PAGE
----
The cameras that are built in our smartphones are incredible pieces of technology.


Today, many people use their smartphone cameras to capture images of the night sky - known as astrophotography - using ‘Night’ or ‘Low Light’ settings, or even dedicated apps.

You can find out more about this in our guide on how to photograph the night sky with a smartphone.

How to use a DSLR camera. Credit: Gajus / iStock / Getty Images Plus
Credit: Gajus / iStock / Getty Images Plus

Smartphones are great for photos of bright things such as lunar haloes, planetary conjunctions and bright comets, but eventually anyone wanting to take astrophotos of constellations, nebulae and other celestial delights will have to consider a better option.

They need to bite the bullet and buy what many consider ‘a proper camera’ – a DSLR, or Digital Single Lens Reflex camera.

The only problem is, then they have to use it…

This article will lead you through the minefield of taking and processing your very first astrophotos with a DSLR camera.

After that, you can experiment with settings and composition to make your photos even better.

For more advice, read our guide on how to use a DSLR camera or how to attach a DSLR camera to a telescope.

Step 1: setting up your equipment

What will you need to take your first astrophoto with a DSLR?

Obviously the most essential thing is a DSLR, and we’re going to assume you already have one of those!

The make of your DSLR is irrelevant. They all do the same job, which is to collect light on a sensor chip that is turned into an image.

You’ll also need a memory card in your camera.

This sounds obvious but trust me, you don’t want to be standing in the middle of a field in the dark and see the words ‘No Memory Card In Camera’ appear on your screen because you left it at home – not that I’ve ever done that, of course!

If you use your DSLR for daytime photography you’ve probably got several lenses, but which one should you use for taking your first astrophoto?

Canon EOS R6 DSLR camera
Credit: BBC Sky at Night Magazine

The 18-55mm ‘kit lens’ or standard 50mm lens that came with your camera will be fine. Don’t use anything ‘bigger’ than 50mm yet.

You will need to have a good tripod to mount your camera on, because (despite what some people will tell you) you just won’t get the same results from pushing your camera down into a bean bag or rolled-up jumper plonked on the top of your car.

A remote shutter release is highly recommended, but not essential.

Take along the red torch or red head torch you use when you’re out stargazing.

If you don’t have one, install a ‘Red Light’ app onto your phone.

Lastly, but very importantly, you’ll need a good location to take your photos from.

If you’re restricted to your back garden that’s fine, you can still take pictures, but if you can get away from all the streetlights, security lights and illuminated shop signs to a dark-sky site, those pictures will be much better.

Step 2: taking your first astrophoto

Orion over Carlton Marshes George Roberts, Lowestoft, Suffolk, 3 January 2022 Equipment: Canon 600D DSLR, Sigma EX 10–20mm lens, Sky-Watcher Star Adventurer mount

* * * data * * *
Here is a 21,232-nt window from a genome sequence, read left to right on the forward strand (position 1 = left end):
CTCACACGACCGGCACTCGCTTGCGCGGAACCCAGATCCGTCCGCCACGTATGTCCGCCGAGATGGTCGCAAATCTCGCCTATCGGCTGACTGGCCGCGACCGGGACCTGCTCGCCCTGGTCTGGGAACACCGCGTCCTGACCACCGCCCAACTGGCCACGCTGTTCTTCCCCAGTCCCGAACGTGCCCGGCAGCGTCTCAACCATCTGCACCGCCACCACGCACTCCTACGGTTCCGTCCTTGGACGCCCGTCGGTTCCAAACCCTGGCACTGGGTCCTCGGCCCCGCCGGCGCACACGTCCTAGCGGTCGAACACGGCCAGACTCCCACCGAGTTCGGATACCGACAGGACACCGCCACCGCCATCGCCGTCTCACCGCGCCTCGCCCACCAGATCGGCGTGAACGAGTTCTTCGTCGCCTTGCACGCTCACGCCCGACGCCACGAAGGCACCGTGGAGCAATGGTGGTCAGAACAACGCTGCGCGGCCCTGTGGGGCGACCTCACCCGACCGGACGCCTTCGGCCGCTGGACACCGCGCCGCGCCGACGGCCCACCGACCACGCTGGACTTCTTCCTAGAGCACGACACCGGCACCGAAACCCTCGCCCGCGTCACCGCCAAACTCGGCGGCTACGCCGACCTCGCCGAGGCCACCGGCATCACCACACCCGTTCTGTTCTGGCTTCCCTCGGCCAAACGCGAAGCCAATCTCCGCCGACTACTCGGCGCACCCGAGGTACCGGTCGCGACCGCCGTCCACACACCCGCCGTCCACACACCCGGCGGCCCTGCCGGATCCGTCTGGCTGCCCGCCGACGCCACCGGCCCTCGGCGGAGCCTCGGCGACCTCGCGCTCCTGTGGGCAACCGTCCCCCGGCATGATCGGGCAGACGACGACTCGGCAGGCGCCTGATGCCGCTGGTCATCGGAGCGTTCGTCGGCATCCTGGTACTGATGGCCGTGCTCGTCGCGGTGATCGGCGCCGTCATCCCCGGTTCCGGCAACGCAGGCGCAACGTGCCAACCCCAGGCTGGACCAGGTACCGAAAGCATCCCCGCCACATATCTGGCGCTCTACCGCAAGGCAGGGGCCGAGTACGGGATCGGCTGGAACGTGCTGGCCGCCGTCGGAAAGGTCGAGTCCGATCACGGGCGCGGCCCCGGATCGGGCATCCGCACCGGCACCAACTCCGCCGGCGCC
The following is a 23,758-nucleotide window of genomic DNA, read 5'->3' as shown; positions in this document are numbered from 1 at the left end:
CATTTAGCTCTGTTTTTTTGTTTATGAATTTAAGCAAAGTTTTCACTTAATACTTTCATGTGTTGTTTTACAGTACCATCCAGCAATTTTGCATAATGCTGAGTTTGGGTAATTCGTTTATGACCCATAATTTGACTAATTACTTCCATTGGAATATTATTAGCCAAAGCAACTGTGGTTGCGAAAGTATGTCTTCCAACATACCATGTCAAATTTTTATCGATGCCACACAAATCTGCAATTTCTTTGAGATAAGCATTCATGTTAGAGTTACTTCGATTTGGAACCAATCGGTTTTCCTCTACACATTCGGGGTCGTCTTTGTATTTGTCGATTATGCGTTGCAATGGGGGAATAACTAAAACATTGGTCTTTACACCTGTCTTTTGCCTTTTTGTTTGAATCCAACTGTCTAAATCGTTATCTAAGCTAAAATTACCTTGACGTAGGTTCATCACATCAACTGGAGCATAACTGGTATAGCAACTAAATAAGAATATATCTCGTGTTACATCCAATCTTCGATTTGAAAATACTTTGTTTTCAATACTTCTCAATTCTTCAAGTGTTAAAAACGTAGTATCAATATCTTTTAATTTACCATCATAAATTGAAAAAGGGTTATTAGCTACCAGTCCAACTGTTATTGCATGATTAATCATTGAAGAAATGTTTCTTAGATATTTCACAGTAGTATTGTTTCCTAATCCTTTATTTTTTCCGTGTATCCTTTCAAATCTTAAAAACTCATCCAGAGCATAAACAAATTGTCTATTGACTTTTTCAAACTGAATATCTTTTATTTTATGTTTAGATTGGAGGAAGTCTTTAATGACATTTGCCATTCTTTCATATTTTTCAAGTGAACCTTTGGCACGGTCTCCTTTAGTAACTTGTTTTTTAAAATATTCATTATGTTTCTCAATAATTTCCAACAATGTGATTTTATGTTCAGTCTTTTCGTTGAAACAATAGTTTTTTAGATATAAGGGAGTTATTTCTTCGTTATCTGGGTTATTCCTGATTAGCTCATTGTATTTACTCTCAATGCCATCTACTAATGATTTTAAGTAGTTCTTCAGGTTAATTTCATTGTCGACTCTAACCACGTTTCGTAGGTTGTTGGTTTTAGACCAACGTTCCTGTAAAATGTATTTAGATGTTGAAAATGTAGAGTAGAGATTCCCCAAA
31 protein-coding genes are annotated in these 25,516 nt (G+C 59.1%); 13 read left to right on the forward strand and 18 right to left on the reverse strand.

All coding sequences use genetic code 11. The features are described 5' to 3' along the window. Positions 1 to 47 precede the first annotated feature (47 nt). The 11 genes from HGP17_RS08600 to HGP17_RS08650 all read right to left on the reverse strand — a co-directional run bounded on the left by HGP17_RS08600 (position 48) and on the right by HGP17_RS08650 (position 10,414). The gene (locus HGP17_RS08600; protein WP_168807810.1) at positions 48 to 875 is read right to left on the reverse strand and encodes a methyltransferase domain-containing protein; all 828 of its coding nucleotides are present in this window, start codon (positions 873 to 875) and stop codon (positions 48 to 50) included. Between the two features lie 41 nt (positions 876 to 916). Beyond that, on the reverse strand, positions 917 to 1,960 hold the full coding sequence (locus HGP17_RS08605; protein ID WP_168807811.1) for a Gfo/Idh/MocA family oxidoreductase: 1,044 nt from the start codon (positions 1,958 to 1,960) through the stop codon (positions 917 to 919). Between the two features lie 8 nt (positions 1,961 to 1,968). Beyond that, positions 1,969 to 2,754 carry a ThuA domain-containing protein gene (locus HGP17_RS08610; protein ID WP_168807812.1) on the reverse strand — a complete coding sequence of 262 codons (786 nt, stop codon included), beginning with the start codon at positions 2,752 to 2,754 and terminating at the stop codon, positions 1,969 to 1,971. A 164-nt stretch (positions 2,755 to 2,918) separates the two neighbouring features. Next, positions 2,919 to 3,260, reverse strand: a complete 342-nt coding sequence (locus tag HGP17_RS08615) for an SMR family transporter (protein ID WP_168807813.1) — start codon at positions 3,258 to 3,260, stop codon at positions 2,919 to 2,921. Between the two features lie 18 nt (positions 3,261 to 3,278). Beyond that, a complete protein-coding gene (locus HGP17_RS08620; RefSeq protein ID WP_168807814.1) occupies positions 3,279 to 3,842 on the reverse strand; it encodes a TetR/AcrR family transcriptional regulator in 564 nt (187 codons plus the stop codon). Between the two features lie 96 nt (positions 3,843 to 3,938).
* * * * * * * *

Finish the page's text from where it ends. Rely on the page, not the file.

Orion over Carlton Marshes, George Roberts, Lowestoft, Suffolk, 3 January 2022. Equipment: Canon 600D DSLR, Sigma EX 10–20mm lens, Sky-Watcher Star Adventurer mount

One of the aspects of astrophotography that newcomers find most difficult is focusing their camera.

It’s easy photographing a friend’s wedding reception, or your sleepy kitten in the daytime, but the first time you try to focus your camera on the night sky you’ll probably want to throw it into the bushes in frustration.

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Finding focus is actually quite easy once you know how.

First, take off the lens cap (personal tip here: get into the habit of always putting lens caps into your left pocket, think ‘Left for Lens’, so you won’t forget where they are).

Next, set your camera focus to ‘Manual’ instead of ‘Auto Focus’ and then point it at a streetlight or a light on the side of a distant building – not a star.

Focus on it roughly using the viewfinder, then use the ‘Live View’ feature on your camera screen to fine tune the focus until it’s sharp.

Star Sirius is the brightest star in the night sky. Credit: iStock / Getty Images Plus
Star Sirius is the brightest star in the night sky. Credit: iStock / Getty Images Plus

Now swing your camera towards a bright object in the sky – perhaps the star Sirius, or a bright, prominent planet – and use ‘Live View’ to focus as sharply on it as you can.

After that, leave it alone.

Next, aim your camera towards the constellation of Orion, centred roughly on Orion’s Belt.

Don’t worry about framing, or foregrounds, you’re just trying to photograph some stars this very first time.

When you can see stars clearly on your camera screen, set its ‘Mode’ to ‘Manual’ by turning the appropriate dial, or selecting it from a ‘Settings’ menu.

Next, set your camera’s ISO (which mimics the film speed of film cameras) to 1600.

Get into the habit of setting your camera’s ISO to 1600 for a colourful wide-field shot of Orion
Get into the habit of setting your camera’s ISO to 1600 for a colourful wide-field shot of Orion

Then set the ‘Exposure Time’ to 15 seconds if you’re using a wide-angle kit lens, or 4 seconds if using a standard 50mm lens.

There’s just a few more tweaks and you’ll be ready.

Set a ‘Time Delay’ – around 3 seconds or 10 seconds, depending on the make of your camera – as this will give a few seconds to reduce vibrations after clicking the camera’s shutter, keeping your stars as points of light instead of squiggles.

Alternately, if you have one, use a remote shutter release to take the picture without touching the camera.